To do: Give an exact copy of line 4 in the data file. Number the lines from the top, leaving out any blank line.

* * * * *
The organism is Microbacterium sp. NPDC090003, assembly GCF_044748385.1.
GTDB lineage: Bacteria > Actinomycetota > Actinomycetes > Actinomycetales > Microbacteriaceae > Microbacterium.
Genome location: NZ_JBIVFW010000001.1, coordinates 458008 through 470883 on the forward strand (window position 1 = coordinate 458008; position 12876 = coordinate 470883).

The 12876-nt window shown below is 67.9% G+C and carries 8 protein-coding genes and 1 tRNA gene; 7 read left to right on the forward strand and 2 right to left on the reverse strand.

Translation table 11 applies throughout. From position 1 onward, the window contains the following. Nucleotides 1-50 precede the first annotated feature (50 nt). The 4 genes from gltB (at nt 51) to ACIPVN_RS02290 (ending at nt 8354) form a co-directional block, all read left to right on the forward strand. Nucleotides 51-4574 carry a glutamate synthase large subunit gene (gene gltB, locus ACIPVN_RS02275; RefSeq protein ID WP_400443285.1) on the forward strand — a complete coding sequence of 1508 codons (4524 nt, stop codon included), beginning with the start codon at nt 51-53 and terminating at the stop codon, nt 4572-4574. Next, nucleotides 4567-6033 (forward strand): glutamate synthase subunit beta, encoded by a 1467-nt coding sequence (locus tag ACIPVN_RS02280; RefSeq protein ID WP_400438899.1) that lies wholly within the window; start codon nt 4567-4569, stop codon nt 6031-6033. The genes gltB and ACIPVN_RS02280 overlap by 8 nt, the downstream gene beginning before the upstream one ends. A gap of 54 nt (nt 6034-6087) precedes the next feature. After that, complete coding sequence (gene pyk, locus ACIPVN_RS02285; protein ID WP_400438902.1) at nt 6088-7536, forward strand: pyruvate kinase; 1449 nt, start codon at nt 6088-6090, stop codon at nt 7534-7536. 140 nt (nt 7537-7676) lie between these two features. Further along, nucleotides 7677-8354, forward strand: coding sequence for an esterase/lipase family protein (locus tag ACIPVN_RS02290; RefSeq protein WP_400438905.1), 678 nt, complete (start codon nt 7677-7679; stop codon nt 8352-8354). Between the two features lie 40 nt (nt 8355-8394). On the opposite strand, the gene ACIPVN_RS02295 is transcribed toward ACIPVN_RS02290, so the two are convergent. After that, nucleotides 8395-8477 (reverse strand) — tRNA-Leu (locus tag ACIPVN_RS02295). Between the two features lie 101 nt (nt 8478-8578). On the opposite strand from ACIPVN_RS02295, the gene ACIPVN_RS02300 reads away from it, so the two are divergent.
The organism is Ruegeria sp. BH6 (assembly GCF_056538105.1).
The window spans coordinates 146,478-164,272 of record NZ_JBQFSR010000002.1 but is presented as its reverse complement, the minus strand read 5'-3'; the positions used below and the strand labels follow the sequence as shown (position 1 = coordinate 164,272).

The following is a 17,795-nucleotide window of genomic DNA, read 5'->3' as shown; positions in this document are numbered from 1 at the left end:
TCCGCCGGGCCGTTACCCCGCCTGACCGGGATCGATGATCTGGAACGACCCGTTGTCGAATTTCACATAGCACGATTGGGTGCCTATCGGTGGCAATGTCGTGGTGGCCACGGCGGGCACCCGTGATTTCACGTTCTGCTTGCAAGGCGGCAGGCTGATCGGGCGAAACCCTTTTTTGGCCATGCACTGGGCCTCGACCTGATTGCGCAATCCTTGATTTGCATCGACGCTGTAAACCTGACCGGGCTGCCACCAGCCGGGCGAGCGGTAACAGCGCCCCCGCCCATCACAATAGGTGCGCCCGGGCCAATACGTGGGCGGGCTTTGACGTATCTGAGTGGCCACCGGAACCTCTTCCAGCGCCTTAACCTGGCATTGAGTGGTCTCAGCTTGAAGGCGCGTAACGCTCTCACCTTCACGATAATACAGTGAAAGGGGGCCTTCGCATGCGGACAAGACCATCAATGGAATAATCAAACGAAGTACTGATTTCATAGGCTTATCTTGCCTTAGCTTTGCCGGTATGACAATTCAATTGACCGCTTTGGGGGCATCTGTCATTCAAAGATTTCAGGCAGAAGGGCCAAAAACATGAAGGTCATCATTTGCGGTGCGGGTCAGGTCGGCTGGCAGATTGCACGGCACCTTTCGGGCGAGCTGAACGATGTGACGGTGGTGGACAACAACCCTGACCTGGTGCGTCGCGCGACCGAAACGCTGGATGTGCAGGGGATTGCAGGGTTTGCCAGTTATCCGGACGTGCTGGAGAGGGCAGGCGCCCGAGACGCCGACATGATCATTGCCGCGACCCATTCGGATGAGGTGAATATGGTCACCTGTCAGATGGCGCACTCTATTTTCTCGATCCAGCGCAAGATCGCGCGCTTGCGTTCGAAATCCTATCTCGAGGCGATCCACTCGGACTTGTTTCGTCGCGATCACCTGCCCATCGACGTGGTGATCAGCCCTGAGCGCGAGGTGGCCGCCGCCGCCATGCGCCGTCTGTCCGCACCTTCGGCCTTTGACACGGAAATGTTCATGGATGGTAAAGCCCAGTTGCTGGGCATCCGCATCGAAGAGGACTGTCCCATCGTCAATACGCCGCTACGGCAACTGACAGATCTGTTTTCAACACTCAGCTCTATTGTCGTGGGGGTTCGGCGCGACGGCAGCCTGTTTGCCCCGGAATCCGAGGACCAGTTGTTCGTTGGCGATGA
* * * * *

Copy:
The 12876-nt window shown below is 67.9% G+C and carries 8 protein-coding genes and 1 tRNA gene; 7 read left to right on the forward strand and 2 right to left on the reverse strand.